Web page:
Daniel Smith, Relator, vs. Miller Chevrolet, LLC, Respondent, Department of Employment and Economic Development, Respondent.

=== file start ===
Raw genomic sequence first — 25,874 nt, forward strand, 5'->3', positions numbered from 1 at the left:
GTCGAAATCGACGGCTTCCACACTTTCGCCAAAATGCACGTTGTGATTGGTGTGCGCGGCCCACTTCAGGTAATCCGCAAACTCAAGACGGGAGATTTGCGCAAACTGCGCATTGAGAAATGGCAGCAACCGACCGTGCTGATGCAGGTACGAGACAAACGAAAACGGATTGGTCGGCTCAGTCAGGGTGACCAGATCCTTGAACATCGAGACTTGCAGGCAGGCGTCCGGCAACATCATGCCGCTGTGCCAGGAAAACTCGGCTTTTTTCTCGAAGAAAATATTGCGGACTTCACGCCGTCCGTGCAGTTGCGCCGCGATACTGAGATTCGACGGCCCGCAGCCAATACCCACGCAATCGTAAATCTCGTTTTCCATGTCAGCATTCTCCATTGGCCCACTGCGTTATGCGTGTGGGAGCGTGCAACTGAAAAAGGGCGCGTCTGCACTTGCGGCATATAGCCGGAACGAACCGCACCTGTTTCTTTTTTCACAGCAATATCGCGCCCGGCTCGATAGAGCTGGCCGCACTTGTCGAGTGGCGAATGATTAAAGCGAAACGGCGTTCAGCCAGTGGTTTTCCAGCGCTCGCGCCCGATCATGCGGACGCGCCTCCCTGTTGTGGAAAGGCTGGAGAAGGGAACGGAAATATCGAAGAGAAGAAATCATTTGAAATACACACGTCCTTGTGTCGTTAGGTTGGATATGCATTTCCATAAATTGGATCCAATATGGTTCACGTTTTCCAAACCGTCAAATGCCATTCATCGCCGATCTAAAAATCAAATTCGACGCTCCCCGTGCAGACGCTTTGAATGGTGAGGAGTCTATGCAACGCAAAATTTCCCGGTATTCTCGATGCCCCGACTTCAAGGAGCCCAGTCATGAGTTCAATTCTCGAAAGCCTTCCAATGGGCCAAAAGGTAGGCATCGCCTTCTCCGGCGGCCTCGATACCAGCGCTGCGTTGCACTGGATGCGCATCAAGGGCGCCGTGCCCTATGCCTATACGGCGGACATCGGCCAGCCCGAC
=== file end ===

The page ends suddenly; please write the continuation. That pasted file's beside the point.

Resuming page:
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This opinion will be unpublished and may not be cited except as provided by Minn. Stat. § 480A.08, subd. 3 (2010). STATE OF MINNESOTA IN COURT OF APPEALS A10-753 Daniel Smith, Relator, vs. Miller Chevrolet, LLC, Respondent, Department of Employment and Economic Development, Respondent. Filed February 22, 2011 Affirmed Johnson, Chief Judge Department of Employment and Economic Development File No. 24222158-3 Daniel Smith, Otsego, Minnesota (pro se relator) Miller Chevrolet, LLC, Rogers, Minnesota (respondent) Lee B. Nelson, Department of Employment and Economic Development, St. Paul, Minnesota (for respondent Department) Considered and decided by Johnson, Chief Judge; Shumaker, Judge; and Harten, Judge.* * Retired judge of the Minnesota Court of Appeals, serving by appointment pursuant to Minn. Const. art. VI, § 10. UNPUBLISHED OPINION JOHNSON, Chief Judge Daniel Smith was employed in the parts department of Miller Chevrolet, LLC, which terminated his employment because he took credit for a sale of parts made by a coworker, thereby depriving the co-worker of a commission on the sale. An unemployment law judge determined that Smith engaged in misconduct and, thus, is ineligible for unemployment benefits. We agree and, therefore, affirm. FACTS Smith worked behind the counter in Miller Chevrolet s parts department, writing up estimates for repair orders and making sales of parts. Employees in Smith s position earn a three-percent commission on their own sales. Parts employees sometimes are required to run errands to pick up parts, during which time they lose opportunities to make sales and earn commissions. In those situations, the parts manager sometimes compensates the employee who ran an errand by transferring one or more of the manager s sales to the employee. On December 29, 2009, Smith ran an errand to obtain parts. When he returned, he transferred to himself a sale of parts that had been made by a co-worker. Smith did not tell anyone about the transfer. The co-worker happened to see the paperwork reflecting the transfer and reported it to the parts manager on duty that day. Miller Chevrolet management concluded that Smith had inappropriately transferred the sale credit and terminated Smith s employment. 2 Smith applied for unemployment benefits. The Minnesota Department of Employment and Economic Development (DEED) made an initial determination that Smith is eligible for benefits. Miller Chevrolet filed an administrative appeal, and a ULJ conducted a telephone hearing. At the hearing, Smith admitted that he made the transfer of a sale credit but stated that his actions were consistent with a common practice at Miller Chevrolet. The ULJ concluded that Smith was terminated for misconduct and, thus, is ineligible for unemployment benefits. The ULJ affirmed that decision after Smith requested reconsideration. Smith now appeals to this court by way of a writ of certiorari. DECISION Smith argues that the ULJ erred by determining that he is ineligible for unemployment benefits because he engaged in misconduct. This court reviews a ULJ s decision denying benefits to determine whether the findings, inferences, conclusions, or decision are affected by an error of law or are unsupported by substantial evidence in view of the entire record. See Minn. Stat. § 268.105, subd. 7(d) (2008). The ULJ s factual findings are viewed in the light most favorable to the decision being reviewed. Skarhus v. Davanni s Inc., 721 N.W.2d 340, 344 (Minn. App. 2006). The ultimate determination whether an employee is eligible for unemployment benefits is a question of law, to which we apply a de novo standard of review. Id. An employee who is discharged for employment misconduct is ineligible to receive unemployment benefits. Minn. Stat. § 268.095, subd. 4(1) (2008). Employment misconduct is defined as intentional, negligent, or indifferent conduct that clearly displays either a serious violation of the standards of behavior the employer has the right 3 to reasonably expect or a substantial lack of concern for the employment. Id., subd. 6(a) (Supp. 2009). Whether a particular act constitutes disqualifying misconduct is a question of law, which this court reviews de novo. Schmidgall v. FilmTec Corp., 644 N.W.2d 801, 804 (Minn. 2002). Smith s primary argument is that he did not engage in misconduct because his conduct was consistent with a common practice at Miller Chevrolet. The evidence on this point was in conflict. Miller Chevrolet s parts manager testified that he sometimes transferred credit from himself to a parts employee he supervised but that he never transferred credit from one parts employee to another parts employee. The parts manager also testified that he had sole responsibility for transferring sales credits and that parts employees are not authorized to take sales credits away from one of their peers. This testimony is corroborated by the fact that the co-worker affected by Smith s transfer reported it to management after detecting it. In attempting to rebut the parts manager s testimony, Smith identified only two incidents that were allegedly contrary to the parts manager s testimony about company policy. The parts manager offered an explanation for one of those incidents and could not recall the other incident. The ULJ resolved the evidentiary discrepancies in Miller Chevrolet s favor. The ULJ found: The evidence shows that management occasionally made adjustments when an employee who initiated a sale was out on a parts run; not that employees were allowed to unilaterally, without management approval, make such adjustments. This finding is based on the ULJ s determinations of witness credibility. Credibility determinations are the exclusive province of the ULJ and will not be disturbed on appeal. Skarhus, 721 4 N.W.2d at 345. The testimony of the parts manager and the other Miller Chevrolet employees supports the ULJ s finding that Smith engaged in misconduct. Smith also argues that, even if he violated company policy by transferring a sales credit from a co-worker to himself, it was not misconduct, as that term is defined by statute, because it was merely a single incident. If the conduct for which the applicant was discharged involved only a single incident, that is an important fact that must be considered in deciding whether the conduct rises to the level of employment misconduct . . . . Minn. Stat. § 268.095, subd. 6(d) (Supp. 2009).1 The ULJ expressly found that Smith s conduct involved only a single incident. But the ULJ nonetheless found that Smith should be ineligible for benefits. The ULJ reasoned that when Smith removed his coworker s number and put a part under his own number without permission of management, he essentially stole from his coworker. The ULJ s analysis of the single-incident issue is supported by substantial evidence in the agency record. See Minn. Stat. § 268.105, subd. 7(d). In sum, the ULJ did not err by determining that Smith engaged in employment misconduct and, thus, is ineligible for unemployment benefits. Affirmed. 1 This analysis applies to eligibility determinations issued after August 1, 2009. See 2009 Minn. Laws ch. 15, § 9, at 48. Before that date, a single incident that does not have a significant adverse impact on the employer was excluded from the definition of misconduct. See Minn. Stat. § 268.095, subd. 6(a) (2008). 5